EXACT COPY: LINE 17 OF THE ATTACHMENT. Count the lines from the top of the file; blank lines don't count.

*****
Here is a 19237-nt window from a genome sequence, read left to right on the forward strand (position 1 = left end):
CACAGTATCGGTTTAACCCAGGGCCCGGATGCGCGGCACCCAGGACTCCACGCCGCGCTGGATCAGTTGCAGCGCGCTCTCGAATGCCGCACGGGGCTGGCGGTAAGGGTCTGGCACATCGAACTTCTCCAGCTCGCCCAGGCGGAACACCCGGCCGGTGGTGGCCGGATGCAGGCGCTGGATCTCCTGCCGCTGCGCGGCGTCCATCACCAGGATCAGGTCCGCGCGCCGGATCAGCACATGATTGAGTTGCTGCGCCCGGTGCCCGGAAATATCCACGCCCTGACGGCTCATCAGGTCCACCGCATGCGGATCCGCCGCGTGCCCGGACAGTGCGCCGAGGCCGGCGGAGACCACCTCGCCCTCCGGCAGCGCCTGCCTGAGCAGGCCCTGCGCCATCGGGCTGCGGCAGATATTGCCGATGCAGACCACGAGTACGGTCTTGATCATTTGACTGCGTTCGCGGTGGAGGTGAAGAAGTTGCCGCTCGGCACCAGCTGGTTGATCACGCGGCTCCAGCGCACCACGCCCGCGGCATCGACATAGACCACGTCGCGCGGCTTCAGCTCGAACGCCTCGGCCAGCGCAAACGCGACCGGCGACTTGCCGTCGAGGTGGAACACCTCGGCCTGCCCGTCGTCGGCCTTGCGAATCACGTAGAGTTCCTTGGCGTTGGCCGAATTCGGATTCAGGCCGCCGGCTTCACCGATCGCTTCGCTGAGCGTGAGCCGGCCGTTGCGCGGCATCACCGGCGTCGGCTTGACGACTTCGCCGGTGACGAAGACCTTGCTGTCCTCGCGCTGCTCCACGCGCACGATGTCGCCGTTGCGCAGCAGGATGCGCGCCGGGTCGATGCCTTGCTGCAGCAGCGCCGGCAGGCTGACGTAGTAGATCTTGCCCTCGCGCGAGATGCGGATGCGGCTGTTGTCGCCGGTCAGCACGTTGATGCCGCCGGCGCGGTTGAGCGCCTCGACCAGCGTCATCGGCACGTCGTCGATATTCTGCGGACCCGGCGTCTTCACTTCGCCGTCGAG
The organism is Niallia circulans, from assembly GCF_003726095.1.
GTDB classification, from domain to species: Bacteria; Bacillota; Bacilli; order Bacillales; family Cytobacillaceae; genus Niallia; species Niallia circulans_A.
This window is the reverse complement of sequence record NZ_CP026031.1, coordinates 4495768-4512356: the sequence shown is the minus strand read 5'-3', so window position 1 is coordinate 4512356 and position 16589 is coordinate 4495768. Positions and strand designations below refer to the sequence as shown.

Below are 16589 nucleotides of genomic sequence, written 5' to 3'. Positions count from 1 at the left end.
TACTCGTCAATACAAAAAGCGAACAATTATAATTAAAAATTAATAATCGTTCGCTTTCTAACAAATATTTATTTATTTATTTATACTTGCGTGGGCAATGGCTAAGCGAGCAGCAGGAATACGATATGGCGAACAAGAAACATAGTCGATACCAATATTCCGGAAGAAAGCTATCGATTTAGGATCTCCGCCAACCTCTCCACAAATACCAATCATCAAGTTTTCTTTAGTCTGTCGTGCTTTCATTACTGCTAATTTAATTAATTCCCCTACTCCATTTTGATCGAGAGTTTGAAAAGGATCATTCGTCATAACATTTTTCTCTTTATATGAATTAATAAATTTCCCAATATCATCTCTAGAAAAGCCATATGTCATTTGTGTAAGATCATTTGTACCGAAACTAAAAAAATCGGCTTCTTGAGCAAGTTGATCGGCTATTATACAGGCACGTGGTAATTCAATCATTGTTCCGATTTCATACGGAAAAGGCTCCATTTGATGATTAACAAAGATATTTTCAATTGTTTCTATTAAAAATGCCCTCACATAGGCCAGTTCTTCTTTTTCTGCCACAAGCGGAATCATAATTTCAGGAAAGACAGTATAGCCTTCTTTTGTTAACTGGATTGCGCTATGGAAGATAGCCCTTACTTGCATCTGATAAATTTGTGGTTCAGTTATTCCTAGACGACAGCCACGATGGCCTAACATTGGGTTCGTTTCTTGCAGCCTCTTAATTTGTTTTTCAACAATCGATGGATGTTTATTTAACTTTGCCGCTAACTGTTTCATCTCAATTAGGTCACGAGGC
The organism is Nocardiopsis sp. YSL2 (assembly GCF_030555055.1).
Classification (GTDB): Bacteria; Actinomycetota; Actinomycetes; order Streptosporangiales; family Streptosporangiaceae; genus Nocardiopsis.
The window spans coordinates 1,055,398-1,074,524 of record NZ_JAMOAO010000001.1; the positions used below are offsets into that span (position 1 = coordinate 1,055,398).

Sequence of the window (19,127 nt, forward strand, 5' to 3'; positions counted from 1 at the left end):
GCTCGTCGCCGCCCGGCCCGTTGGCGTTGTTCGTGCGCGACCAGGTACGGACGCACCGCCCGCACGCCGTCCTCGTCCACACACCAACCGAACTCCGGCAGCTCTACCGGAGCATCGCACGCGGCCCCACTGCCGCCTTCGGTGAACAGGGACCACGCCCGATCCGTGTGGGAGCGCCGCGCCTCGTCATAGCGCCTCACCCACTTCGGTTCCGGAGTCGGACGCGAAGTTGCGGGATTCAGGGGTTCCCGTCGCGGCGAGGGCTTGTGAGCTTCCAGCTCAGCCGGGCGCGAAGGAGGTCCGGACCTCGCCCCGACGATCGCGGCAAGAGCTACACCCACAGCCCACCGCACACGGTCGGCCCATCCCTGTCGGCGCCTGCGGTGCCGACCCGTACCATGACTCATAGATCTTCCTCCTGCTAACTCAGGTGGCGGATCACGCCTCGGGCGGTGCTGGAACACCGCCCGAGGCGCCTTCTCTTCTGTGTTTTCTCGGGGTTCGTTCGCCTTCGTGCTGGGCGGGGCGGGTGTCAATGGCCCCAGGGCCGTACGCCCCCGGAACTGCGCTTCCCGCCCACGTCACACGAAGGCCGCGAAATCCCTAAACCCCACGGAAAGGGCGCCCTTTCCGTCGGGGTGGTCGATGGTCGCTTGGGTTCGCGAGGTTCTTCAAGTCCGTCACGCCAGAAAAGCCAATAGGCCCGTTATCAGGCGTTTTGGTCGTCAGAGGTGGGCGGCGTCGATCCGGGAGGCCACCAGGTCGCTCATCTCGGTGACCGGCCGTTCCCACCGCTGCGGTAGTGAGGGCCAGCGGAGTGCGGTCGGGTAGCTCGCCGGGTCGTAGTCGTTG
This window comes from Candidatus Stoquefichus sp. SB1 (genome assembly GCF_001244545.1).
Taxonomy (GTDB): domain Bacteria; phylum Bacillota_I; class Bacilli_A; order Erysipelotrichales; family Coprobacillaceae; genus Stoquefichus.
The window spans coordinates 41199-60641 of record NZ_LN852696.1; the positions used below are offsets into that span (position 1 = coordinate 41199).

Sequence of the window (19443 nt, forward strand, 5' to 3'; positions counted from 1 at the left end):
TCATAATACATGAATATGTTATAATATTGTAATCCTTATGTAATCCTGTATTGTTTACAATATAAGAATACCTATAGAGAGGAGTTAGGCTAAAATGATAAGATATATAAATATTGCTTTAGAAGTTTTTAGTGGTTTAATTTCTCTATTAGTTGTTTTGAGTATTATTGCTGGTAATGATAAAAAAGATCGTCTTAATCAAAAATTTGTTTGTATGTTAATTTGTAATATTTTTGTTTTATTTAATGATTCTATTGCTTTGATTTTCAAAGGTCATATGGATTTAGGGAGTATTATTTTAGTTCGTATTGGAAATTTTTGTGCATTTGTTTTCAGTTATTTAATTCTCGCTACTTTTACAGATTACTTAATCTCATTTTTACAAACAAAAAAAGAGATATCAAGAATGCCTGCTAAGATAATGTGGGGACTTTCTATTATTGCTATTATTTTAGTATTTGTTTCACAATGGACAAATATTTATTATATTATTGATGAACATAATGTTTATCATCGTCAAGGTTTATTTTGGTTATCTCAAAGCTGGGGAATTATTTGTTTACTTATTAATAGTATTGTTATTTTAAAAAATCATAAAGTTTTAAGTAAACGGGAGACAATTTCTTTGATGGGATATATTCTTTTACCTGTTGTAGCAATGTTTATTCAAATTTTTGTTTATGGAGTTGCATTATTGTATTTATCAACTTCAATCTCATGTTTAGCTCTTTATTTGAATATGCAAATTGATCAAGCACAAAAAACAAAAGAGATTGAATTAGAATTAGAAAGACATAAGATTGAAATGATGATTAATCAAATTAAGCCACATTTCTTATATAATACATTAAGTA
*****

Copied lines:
TCATAATACATGAATATGTTATAATATTGTAATCCTTATGTAATCCTGTATTGTTTACAATATAAGAATACCTATAGAGAGGAGTTAGGCTAAAATGATAAGATATATAAATATTGCTTTAGAAGTTTTTAGTGGTTTAATTTCTCTATTAGTTGTTTTGAGTATTATTGCTGGTAATGATAAAAAAGATCGTCTTAATCAAAAATTTGTTTGTATGTTAATTTGTAATATTTTTGTTTTATTTAATGATTCTATTGCTTTGATTTTCAAAGGTCATATGGATTTAGGGAGTATTATTTTAGTTCGTATTGGAAATTTTTGTGCATTTGTTTTCAGTTATTTAATTCTCGCTACTTTTACAGATTACTTAATCTCATTTTTACAAACAAAAAAAGAGATATCAAGAATGCCTGCTAAGATAATGTGGGGACTTTCTATTATTGCTATTATTTTAGTATTTGTTTCACAATGGACAAATATTTATTATATTATTGATGAACATAATGTTTATCATCGTCAAGGTTTATTTTGGTTATCTCAAAGCTGGGGAATTATTTGTTTACTTATTAATAGTATTGTTATTTTAAAAAATCATAAAGTTTTAAGTAAACGGGAGACAATTTCTTTGATGGGATATATTCTTTTACCTGTTGTAGCAATGTTTATTCAAATTTTTGTTTATGGAGTTGCATTATTGTATTTATCAACTTCAATCTCATGTTTAGCTCTTTATTTGAATATGCAAATTGATCAAGCACAAAAAACAAAAGAGATTGAATTAGAATTAGAAAGACATAAGATTGAAATGATGATTAATCAAATTAAGCCACATTTCTTATATAATACATTAAGTA